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  4. Re: parent process behaviour to signal after vfork()

    On Wed, 29 Oct 2008 08:17:36 CDT, Michael Kerrisk said:

    > diff --git a/man2/vfork.2 b/man2/vfork.2
    > index 55044ad..8a7ed50 100644
    > --- a/man2/vfork.2
    > +++ b/man2/vfork.2
    > @@ -94,7 +94,10 @@ but may call
    > .PP
    > Signal handlers are inherited, but not shared.
    > Signals to the parent
    > -arrive after the child releases the parent's memory.
    > +arrive after the child releases the parent's memory (i.e., after the child calls
    > +.BR _exit (2)
    > +or
    > +.BR execve (2)).


    OK, I'll bite - when is the parent's memory released if the child doesn't
    depart by calling _exit() or execve(), but manages to get killed by an
    unhandled signal or the OOM killer or similar?

    (That's the generic problem with adding itemized lists to an explanation - it's
    rarely clear if the list is an exhaustive list, or a non-complete list of
    examples. Note how often we have flame wars regarding which EQUUX should be
    returned in a corner case that hinge on whether Posix says "Only FOO, BAR,
    and BAZ can be returned" or "FOO, BAR, BAZ are among the errors that can be
    returned")


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  5. Re: parent process behaviour to signal after vfork()

    Oops -- forgot the patch. Here it is:

    --- a/man2/vfork.2
    +++ b/man2/vfork.2
    @@ -80,13 +80,15 @@ where a child will be created which then
    immediately issues an
    .BR vfork ()
    differs from
    .BR fork (2)
    -in that the parent is suspended until the child makes a call to
    -.BR execve (2)
    -or
    -.BR _exit (2).
    -The child shares all memory with its parent, including the stack, until
    -.BR execve (2)
    -is issued by the child.
    +in that the parent is suspended until the child terminates
    +(either normally,
    +by calling
    +.BR exit (2),
    +or abnormally, after delivery of a fatal signal),
    +or it makes a call to
    +.BR execve (2).
    +Until that point, the child shares all memory with its parent,
    +including the stack.
    The child must not return from the current function or call
    .BR exit (3),
    but may call
    @@ -95,9 +97,8 @@ but may call
    Signal handlers are inherited, but not shared.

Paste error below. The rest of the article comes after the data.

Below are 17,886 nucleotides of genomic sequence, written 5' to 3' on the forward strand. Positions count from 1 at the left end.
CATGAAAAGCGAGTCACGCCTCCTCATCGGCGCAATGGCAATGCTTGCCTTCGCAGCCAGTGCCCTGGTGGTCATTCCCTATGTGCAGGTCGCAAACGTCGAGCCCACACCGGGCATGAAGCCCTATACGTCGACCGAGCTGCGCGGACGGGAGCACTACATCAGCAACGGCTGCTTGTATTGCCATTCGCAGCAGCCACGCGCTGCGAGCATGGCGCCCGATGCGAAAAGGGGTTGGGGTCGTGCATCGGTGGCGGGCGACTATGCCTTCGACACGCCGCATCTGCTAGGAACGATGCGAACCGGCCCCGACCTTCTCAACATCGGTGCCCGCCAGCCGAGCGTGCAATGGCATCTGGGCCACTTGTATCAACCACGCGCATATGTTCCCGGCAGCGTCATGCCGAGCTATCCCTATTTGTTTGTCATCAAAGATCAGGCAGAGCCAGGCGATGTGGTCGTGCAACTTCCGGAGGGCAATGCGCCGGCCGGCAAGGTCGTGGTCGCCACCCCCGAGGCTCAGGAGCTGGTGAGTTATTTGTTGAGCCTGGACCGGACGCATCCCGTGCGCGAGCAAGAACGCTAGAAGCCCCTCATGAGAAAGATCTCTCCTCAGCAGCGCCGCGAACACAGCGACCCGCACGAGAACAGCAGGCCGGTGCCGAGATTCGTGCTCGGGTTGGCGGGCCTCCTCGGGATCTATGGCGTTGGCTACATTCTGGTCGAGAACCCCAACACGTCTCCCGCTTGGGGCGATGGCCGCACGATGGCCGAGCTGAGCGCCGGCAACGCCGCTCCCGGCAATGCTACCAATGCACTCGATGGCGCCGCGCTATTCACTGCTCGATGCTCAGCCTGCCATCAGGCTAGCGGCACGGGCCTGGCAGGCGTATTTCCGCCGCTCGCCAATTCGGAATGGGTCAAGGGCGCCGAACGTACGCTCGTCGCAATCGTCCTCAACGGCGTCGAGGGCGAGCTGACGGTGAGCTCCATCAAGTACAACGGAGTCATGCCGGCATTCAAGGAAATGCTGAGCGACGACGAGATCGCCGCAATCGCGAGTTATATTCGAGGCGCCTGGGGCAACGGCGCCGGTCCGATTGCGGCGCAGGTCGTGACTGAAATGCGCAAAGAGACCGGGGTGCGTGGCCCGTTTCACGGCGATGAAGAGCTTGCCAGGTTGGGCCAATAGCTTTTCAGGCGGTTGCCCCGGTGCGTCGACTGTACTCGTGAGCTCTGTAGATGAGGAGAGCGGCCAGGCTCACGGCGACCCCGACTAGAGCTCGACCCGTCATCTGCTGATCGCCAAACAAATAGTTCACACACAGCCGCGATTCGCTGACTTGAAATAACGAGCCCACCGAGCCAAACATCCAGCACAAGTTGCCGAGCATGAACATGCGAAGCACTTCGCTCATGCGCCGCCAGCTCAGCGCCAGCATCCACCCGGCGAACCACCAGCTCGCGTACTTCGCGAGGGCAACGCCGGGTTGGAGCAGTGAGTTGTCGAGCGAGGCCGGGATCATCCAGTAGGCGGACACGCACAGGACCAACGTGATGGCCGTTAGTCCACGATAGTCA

Signals to the parent
    arrive after the child releases the parent's memory
    -(i.e., after the child calls
    -.BR _exit (2)
    -or
    +(i.e., after the child terminates
    +or calls
    .BR execve (2)).
    .SS "Historic Description"
    Under Linux,
    @@ -135,11 +136,9 @@ The requirements put on
    by the standards are weaker than those put on
    .BR fork (2),
    so an implementation where the two are synonymous is compliant.
    -In particular, the programmer cannot
    -rely on the parent remaining blocked until a call of
    -.BR execve (2)
    -or
    -.BR _exit (2)
    +In particular, the programmer cannot rely on the parent
    +remaining blocked until the child either terminates or calls
    +.BR execve (2),
    and cannot rely on any specific behavior with respect to shared memory.
    .\" In AIXv3.1 vfork is equivalent to fork.
    .SH NOTES
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  6. Re: parent process behaviour to signal after vfork()

    Hi Valdis,

    On Thu, Oct 30, 2008 at 12:38 AM, wrote:
    > On Wed, 29 Oct 2008 08:17:36 CDT, Michael Kerrisk said:
    >
    >> diff --git a/man2/vfork.2 b/man2/vfork.2
    >> index 55044ad..8a7ed50 100644
    >> --- a/man2/vfork.2
    >> +++ b/man2/vfork.2
    >> @@ -94,7 +94,10 @@ but may call
    >> .PP
    >> Signal handlers are inherited, but not shared.
    >> Signals to the parent
    >> -arrive after the child releases the parent's memory.
    >> +arrive after the child releases the parent's memory (i.e., after the child calls
    >> +.BR _exit (2)
    >> +or
    >> +.BR execve (2)).

    >
    > OK, I'll bite - when is the parent's memory released if the child doesn't
    > depart by calling _exit() or execve(), but manages to get killed by an
    > unhandled signal or the OOM killer or similar?


    Yes, thanks for catching that. The wording really should say, until
    the child does execve(2) or it terminates.

    > (That's the generic problem with adding itemized lists to an explanation - it's
    > rarely clear if the list is an exhaustive list, or a non-complete list of
    > examples. Note how often we have flame wars regarding which EQUUX should be
    > returned in a corner case that hinge on whether Posix says "Only FOO, BAR,
    > and BAZ can be returned" or "FOO, BAR, BAZ are among the errors that can be
    > returned")


    I agree that this is sometime true, but examples need to be looked at
    on a case-by-case basis. Sometimes using deliberately vague language
    is appropriate. But sometimes, the solution is just better, more
    precise language, and I think that's the case here. For
    man-pages-3.13, I applied the patch below.

    Cheers,

    Michael